Films such as the "Harry Potter" series will not be banned under
China's latest edict on horror audio and visual products, an
official with the film watchdog said in Beijing on Tuesday.
Hollywood blockbusters like "Shrek", "Toy story", "Gremlins" and
"E.T.", all popular with children and adults alike, will also
escape the ban as "their content is healthy", an officer at the
General Administration of Press and Publications (GAPP) said.
The news comes in the wake of some newspaper reports that
"E.T.", directed by Steven Spielberg, would come under the ban
which came into force last week.
The official explained the ban would apply to horror audio and
video products "specifically plotted for the sole purpose of terror
and severely harmful to minors' physical and mental health".
The official said that audio and visual products of Chinese
fairy tales and magic and science fiction which can enlighten
minors and inspire their imagination and creativity were not
covered by the ban. He cited as examples Harry Potter and "Journey
to the West", one of the four greatest ancient Chinese works of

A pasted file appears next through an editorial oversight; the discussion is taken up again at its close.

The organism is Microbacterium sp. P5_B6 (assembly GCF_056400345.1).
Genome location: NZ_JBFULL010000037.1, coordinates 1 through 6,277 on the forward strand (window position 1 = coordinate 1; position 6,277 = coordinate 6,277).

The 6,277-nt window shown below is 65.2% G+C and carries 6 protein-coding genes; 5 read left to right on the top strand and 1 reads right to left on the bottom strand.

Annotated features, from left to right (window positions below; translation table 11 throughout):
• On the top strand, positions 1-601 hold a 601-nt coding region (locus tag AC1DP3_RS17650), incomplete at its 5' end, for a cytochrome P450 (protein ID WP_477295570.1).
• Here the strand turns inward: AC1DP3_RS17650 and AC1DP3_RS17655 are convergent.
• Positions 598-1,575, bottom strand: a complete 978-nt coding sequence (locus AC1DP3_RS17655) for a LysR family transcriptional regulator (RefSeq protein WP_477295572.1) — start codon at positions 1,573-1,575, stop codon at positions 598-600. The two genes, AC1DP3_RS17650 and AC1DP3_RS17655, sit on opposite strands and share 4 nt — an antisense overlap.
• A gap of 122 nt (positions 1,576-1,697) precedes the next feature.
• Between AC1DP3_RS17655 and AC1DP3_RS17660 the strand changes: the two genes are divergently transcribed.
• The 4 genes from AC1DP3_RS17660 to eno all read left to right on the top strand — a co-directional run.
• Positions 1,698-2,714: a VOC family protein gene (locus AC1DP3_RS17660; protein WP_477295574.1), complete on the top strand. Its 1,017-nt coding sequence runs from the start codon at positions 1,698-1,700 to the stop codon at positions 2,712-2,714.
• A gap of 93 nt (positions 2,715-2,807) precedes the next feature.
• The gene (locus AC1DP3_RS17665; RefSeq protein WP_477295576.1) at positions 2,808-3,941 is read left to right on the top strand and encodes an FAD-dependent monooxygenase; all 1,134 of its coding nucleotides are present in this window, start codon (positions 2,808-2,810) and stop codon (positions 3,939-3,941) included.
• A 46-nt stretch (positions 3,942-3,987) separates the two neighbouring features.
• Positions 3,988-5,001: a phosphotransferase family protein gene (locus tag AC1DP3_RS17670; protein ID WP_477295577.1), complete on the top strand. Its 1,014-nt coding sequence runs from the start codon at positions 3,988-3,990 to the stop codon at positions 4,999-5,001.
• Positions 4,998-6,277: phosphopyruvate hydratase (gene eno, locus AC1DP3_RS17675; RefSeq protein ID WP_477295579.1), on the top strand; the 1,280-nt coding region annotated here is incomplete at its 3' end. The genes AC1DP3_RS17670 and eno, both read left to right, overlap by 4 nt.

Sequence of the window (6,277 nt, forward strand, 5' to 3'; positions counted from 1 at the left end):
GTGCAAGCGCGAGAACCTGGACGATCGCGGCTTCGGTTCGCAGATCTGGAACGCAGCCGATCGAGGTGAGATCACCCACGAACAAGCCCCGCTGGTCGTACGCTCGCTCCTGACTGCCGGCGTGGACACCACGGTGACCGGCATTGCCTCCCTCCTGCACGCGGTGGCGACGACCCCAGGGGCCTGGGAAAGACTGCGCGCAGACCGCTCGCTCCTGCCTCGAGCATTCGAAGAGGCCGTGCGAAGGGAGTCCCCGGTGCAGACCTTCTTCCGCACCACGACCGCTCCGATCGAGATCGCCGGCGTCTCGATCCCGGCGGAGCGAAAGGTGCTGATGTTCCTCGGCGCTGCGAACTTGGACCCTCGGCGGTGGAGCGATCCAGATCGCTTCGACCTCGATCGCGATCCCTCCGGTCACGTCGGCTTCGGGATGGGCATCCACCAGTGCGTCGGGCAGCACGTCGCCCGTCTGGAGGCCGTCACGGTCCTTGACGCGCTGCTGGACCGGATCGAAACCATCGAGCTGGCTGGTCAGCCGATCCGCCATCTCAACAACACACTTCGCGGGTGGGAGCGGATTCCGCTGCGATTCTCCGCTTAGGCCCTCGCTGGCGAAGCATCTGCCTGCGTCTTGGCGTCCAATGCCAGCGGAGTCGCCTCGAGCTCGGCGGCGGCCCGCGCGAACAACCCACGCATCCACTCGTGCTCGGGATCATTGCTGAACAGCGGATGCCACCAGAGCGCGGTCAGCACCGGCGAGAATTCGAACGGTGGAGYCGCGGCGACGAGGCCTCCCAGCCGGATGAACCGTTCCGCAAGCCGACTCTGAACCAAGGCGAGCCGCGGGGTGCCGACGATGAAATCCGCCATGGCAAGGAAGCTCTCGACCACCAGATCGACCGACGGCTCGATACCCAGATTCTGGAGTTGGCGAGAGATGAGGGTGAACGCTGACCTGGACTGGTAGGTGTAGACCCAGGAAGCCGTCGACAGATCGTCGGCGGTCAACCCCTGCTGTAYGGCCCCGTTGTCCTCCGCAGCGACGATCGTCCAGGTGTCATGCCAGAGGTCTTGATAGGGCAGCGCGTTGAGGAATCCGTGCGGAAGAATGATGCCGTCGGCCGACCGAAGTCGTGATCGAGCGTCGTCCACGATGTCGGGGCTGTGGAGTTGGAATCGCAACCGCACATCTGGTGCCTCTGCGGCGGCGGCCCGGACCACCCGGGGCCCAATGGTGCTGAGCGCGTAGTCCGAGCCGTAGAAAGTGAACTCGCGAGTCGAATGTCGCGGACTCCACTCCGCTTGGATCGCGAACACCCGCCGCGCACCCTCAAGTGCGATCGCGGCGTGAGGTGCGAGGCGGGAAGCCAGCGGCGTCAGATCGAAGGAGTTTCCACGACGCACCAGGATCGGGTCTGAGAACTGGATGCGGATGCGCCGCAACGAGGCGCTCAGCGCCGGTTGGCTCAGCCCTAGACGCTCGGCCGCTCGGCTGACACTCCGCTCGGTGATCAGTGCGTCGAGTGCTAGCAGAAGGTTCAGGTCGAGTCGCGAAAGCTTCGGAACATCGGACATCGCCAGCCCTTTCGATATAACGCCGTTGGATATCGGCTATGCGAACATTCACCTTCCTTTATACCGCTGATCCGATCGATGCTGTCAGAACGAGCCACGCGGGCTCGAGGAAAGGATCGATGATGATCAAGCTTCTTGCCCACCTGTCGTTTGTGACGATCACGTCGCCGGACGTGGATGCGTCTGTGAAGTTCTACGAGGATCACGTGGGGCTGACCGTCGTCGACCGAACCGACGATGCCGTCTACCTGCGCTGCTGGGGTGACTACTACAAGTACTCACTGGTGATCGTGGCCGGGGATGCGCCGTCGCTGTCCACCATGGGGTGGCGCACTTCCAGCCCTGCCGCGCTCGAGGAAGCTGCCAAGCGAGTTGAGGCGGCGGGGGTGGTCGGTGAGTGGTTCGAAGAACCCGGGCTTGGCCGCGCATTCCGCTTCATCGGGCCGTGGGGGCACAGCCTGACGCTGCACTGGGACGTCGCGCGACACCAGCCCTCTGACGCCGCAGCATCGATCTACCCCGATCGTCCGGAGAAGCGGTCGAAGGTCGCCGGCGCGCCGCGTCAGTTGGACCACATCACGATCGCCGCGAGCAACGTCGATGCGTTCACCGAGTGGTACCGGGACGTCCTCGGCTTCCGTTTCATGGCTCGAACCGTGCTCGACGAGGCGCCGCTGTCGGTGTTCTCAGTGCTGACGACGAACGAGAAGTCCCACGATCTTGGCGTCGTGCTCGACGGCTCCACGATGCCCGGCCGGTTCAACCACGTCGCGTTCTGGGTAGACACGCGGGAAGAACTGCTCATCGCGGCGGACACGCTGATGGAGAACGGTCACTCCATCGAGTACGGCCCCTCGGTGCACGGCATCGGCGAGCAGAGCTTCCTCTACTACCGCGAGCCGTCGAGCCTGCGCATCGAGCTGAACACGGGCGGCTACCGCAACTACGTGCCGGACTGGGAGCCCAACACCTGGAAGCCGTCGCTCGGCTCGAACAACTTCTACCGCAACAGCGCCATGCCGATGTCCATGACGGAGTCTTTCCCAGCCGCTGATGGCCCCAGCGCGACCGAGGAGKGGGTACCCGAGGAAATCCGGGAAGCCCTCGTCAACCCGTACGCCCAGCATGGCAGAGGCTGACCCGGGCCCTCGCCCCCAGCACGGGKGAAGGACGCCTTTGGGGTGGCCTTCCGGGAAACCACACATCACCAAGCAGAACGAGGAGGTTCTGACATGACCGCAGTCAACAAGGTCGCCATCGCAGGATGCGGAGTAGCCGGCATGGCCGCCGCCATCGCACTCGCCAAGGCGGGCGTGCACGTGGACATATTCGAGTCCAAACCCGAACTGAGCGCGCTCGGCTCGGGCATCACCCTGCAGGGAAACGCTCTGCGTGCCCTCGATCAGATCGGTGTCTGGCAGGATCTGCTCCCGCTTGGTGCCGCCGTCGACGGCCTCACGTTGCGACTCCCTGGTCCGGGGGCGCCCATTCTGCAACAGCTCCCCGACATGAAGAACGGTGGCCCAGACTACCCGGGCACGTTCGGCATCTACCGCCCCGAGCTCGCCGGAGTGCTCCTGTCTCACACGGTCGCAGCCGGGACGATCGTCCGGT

literature, which features as hero a man-pig and has hundreds of
evil spirits and devils ranging from the plain nasty to the really
Some sales persons have questioned exactly what criteria earns a
ban, because the circular issued by the GAPP last week lacks
detailed and objective provisions.
The circular said a ban should apply to video and audio with
elements of horror, violence and cruelty which could be extremely
harmful for the psychological development of children.
Wang Mingmei, a middle aged Beijinger, said "kids could easily
be misled by the violence and cruelty in horror films, which is
very bad for their mental health."
She welcomed the ban saying her daughter, a middle school
student, was too scared to go to sleep after watching some horror
Local media in Shenzhen Municipality of south China's Guangdong
Province reported many video shops in the city had recently pulled
a batch of copies of this category off the shelves. They didn't
involve classics such as Harry Potter.
Some netizens proposed that the government should set up a
rating system for this category of movie, as happens in foreign
countries. They regarded this as more efficiency than a ban
enforced with vague standards.
China began its crackdown on so-called "terrifying publications"
in April 2006 after controversy over a Japanese comic story "Death
Note", which, according to GAPP, depicted various scary ways of
(Xinhua News Agency February 21, 2008)